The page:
Amphotericin B has been used successfully during pregnancy but it should be

Amphotericin b has been used successfully during

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Amphotericin B has been used successfully during pregnancy, but it should be used cautiously. It crosses into breast milk and should not be used during lactation because of the potential risk to the neonate. Because flucytosine is excreted primarily in the urine, extreme caution is needed in the presence of renal impairment because drug accumulation and toxicity can occur. Toxicity is associated with serum levels higher than 100 mcg/mL. Because of the potential for adverse reactions in the fetus or neonate, flucytosine should be used during pregnancy and lactation only if the benefits clearly outweigh the risks. It is not known whether nystatin crosses the placenta or enters breast milk, so it should not be used during pregnancy or lactation unless the benefits clearly outweigh the potential risks.
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Patients should be monitored closely for any changes in liver or kidney functions. Bone marrow suppression has also been reported with the use of these drugs. Rash and dermatological changes have been reported with these antifungals. Amphotericin B is associated with severe renal impairment, bone marrow suppression, GI irritation with nausea, vomiting, and potentially severe diarrhea, anorexia and weight loss, and pain at the injection site with the possibility of phlebitis or thrombophlebitis. The adverse effects of griseofulvin are relatively mild, with headache and central nervous system (CNS) changes occurring most frequently Patients who receive amphotericin B should not take other nephrotoxic drugs such as nephrotoxic antibiotics or antineoplastics, cyclosporine, or corticosteroids unless absolutely necessary because of the increased risk of severe renal toxicity. Some antifungal drugs are available only in topical forms for treating a variety of mycoses of the skin and mucous membranes. o Fungi that cause these mycoses are called dermatophytes. o These mycoses include tinea infections such as athlete’s foot (tinea pedis), jock itch (tinea cruris), and yeast infections of the mouth and vagina often caused by Candida. o Topical antifungals are agents that are too toxic to be used systemically but are effective in the treatment of local fungal infections. o Topical antifungals include the azole-type antifungals—butoconazole (Gynazole), clotrimazole (Lotrimin, Mycelex), econazole (Spectazole), eficonazole (Jublia), ketoconazole (Extina, Nizoral, Xolegel), miconazole (Fungoid, Lotrimin AF, Monistat), oxiconazole (Oxistat), sertaconazole nitrate (Ertaczo), sulconazole (Exelderm), terbinafine (Lamisil), terconazole (Terazol), and tioconazole (Vagistat-1, Monistat-1)—and other antifungals—butenafine (Mentax), ciclopirox (Loprox, Penlac Nail Lacquer), gentian violet (generic), naftifine (Naftin), tolnaftate (Aftate, Tinactin), and undecylenic acid (Cruex, Desenex, Pedi-Dri, Fungoid AF) The topical antifungal drugs work to alter the cell permeability of the fungus, causing prevention of replication and fungal death These drugs are not absorbed systemically and do not undergo metabolism or excretion in the body.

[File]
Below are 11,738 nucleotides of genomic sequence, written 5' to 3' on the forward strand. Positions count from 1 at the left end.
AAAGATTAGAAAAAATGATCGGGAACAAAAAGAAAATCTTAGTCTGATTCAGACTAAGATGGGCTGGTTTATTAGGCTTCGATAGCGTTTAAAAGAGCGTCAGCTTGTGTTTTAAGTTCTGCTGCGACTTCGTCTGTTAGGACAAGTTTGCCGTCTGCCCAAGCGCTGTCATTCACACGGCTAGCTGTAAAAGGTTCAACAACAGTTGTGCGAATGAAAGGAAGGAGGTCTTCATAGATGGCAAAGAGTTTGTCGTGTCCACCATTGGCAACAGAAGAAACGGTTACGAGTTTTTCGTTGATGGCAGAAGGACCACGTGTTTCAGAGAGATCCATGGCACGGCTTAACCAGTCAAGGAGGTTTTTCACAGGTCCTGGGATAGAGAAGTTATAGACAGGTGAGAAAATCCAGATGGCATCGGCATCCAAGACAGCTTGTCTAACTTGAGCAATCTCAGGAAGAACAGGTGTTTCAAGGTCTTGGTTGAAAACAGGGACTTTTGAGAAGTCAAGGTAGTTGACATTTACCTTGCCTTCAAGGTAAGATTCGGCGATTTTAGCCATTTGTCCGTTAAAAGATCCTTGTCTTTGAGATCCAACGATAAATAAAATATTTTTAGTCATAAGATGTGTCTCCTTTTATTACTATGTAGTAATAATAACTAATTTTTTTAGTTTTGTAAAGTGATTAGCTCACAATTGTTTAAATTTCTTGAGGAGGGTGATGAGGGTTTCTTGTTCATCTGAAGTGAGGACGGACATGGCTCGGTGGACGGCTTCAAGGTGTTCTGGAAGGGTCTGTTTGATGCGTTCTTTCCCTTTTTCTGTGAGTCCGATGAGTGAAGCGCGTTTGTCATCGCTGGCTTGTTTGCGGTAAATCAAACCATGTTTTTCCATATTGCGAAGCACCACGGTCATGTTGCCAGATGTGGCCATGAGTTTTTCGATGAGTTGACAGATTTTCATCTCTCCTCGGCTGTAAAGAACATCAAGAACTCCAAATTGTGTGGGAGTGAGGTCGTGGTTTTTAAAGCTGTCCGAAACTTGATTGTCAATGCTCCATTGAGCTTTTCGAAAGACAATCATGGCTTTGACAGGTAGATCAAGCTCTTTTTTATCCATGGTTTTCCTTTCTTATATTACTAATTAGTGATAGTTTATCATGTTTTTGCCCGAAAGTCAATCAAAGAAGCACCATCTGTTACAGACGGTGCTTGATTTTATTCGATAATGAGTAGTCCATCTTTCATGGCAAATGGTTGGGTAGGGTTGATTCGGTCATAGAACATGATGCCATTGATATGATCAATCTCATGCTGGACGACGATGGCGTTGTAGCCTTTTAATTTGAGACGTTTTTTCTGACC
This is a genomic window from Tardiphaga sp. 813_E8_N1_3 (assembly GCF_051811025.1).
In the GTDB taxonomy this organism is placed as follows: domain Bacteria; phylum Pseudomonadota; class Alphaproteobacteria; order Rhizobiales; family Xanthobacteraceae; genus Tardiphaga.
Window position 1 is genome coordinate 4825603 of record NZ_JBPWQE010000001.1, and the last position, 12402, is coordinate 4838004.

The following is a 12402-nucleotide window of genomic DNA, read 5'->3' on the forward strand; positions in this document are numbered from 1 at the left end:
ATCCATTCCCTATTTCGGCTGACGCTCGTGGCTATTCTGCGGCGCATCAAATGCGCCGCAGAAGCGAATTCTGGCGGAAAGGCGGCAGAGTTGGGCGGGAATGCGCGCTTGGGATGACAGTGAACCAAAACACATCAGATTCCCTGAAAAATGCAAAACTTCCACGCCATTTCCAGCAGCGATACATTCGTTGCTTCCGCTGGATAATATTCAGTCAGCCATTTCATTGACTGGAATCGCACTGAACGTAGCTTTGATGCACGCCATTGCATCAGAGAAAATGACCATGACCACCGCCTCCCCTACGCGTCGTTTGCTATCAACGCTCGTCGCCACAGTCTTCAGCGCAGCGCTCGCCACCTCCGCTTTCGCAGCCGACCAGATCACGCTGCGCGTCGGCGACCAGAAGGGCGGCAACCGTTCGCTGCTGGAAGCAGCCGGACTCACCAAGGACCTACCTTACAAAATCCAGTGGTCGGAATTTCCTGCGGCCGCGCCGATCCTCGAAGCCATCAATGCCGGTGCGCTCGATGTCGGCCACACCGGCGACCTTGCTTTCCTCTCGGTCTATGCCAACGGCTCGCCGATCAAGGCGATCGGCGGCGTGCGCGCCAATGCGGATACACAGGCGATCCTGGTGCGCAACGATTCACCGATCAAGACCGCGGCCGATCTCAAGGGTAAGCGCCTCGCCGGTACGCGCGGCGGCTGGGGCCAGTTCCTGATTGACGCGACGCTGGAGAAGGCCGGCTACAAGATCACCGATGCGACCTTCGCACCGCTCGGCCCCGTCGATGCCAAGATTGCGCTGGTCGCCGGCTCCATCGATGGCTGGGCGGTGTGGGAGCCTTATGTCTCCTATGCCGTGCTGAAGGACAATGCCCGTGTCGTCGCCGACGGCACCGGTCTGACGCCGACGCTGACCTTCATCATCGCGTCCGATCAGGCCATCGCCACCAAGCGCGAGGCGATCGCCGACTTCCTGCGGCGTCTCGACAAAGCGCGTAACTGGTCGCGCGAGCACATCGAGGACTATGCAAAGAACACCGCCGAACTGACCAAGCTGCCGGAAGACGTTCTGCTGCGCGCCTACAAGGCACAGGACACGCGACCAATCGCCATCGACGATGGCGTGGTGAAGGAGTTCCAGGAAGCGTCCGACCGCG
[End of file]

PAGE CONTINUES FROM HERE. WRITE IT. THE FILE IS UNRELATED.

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  • Spring '14
  • AnneC.Dahnke
  • Pharmacology, Blood sugar, Clinical trial, U.S. Food and Drug Administration

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